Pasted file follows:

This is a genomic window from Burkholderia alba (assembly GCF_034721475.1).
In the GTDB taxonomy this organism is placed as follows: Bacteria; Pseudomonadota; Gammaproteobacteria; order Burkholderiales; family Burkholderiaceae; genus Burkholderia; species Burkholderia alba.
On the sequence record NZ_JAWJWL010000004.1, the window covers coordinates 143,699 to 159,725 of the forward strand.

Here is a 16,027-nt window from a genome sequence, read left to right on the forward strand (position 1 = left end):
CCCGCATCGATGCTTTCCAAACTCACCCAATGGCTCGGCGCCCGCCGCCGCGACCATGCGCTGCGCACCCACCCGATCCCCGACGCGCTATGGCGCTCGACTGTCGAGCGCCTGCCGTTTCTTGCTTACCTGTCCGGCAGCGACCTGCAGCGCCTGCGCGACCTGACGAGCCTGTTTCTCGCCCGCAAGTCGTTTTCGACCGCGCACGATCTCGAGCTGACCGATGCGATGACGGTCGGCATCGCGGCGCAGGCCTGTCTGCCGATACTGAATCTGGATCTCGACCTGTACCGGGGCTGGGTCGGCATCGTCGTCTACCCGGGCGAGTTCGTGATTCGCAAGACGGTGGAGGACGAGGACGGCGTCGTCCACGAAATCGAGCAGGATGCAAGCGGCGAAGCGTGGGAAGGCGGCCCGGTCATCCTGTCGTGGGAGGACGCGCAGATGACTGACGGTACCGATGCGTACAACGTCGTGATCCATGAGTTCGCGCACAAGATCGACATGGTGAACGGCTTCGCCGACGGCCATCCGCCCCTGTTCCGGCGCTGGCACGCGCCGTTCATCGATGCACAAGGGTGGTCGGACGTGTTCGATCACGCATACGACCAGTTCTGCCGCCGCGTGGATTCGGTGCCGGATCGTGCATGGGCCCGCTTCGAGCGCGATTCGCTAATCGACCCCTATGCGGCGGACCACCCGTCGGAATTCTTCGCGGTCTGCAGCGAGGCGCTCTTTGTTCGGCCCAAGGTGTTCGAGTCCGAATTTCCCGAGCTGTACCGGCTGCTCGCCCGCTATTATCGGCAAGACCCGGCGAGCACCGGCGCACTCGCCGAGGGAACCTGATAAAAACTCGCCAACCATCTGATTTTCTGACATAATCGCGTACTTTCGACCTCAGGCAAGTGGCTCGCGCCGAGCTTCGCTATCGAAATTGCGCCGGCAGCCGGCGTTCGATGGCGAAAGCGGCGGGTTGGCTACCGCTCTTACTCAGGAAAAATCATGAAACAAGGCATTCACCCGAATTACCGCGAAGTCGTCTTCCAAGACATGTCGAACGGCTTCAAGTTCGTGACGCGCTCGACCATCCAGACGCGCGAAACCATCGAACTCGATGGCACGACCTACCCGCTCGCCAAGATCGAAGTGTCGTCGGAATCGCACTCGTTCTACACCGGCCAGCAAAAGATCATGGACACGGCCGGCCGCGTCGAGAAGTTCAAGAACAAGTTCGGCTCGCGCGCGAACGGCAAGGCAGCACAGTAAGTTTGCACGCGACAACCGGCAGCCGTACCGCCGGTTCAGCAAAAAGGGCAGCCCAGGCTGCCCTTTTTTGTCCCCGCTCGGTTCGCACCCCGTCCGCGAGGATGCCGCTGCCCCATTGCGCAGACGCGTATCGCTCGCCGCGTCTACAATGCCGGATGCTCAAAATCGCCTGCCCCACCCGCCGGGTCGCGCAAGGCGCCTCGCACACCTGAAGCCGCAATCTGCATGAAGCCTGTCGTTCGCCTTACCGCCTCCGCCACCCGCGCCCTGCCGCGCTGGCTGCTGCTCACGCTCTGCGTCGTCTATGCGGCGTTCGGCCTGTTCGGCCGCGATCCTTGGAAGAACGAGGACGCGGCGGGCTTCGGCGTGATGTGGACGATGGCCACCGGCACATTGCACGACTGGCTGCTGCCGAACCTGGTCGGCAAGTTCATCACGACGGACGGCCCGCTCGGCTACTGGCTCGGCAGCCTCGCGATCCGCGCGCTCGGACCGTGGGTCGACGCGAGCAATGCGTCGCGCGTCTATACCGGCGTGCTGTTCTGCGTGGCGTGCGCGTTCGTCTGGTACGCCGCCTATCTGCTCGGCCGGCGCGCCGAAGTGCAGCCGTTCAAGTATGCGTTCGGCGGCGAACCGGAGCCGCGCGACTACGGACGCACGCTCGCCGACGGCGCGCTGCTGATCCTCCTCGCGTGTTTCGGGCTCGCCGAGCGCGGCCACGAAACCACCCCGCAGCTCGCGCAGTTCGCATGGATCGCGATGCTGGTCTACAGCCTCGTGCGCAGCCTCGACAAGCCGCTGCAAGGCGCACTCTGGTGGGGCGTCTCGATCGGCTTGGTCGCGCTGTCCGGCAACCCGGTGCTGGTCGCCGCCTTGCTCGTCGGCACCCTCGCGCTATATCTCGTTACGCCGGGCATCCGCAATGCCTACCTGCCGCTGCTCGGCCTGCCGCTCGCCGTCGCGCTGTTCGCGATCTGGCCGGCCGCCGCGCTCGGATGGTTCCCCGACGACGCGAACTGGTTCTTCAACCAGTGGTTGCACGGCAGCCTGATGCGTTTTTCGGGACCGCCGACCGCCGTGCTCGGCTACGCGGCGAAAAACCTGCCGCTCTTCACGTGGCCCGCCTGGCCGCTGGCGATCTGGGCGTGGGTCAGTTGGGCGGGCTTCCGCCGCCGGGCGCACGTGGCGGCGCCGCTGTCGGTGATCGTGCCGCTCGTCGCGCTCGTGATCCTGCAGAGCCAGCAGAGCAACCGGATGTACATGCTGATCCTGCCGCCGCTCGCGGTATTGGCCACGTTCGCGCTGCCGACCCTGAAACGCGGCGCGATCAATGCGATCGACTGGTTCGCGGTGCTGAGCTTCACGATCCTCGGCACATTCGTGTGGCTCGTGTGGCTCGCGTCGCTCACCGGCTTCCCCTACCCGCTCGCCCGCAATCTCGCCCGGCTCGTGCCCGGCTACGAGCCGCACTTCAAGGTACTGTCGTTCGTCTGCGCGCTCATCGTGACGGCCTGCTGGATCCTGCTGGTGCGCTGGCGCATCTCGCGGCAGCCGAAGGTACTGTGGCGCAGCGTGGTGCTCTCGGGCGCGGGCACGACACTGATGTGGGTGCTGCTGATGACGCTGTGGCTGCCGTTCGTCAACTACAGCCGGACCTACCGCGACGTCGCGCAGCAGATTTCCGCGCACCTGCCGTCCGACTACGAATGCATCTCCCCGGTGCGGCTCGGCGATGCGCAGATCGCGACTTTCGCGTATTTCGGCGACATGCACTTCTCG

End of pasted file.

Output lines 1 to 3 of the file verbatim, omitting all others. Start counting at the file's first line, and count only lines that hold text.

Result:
This is a genomic window from Burkholderia alba (assembly GCF_034721475.1).
In the GTDB taxonomy this organism is placed as follows: Bacteria; Pseudomonadota; Gammaproteobacteria; order Burkholderiales; family Burkholderiaceae; genus Burkholderia; species Burkholderia alba.
On the sequence record NZ_JAWJWL010000004.1, the window covers coordinates 143,699 to 159,725 of the forward strand.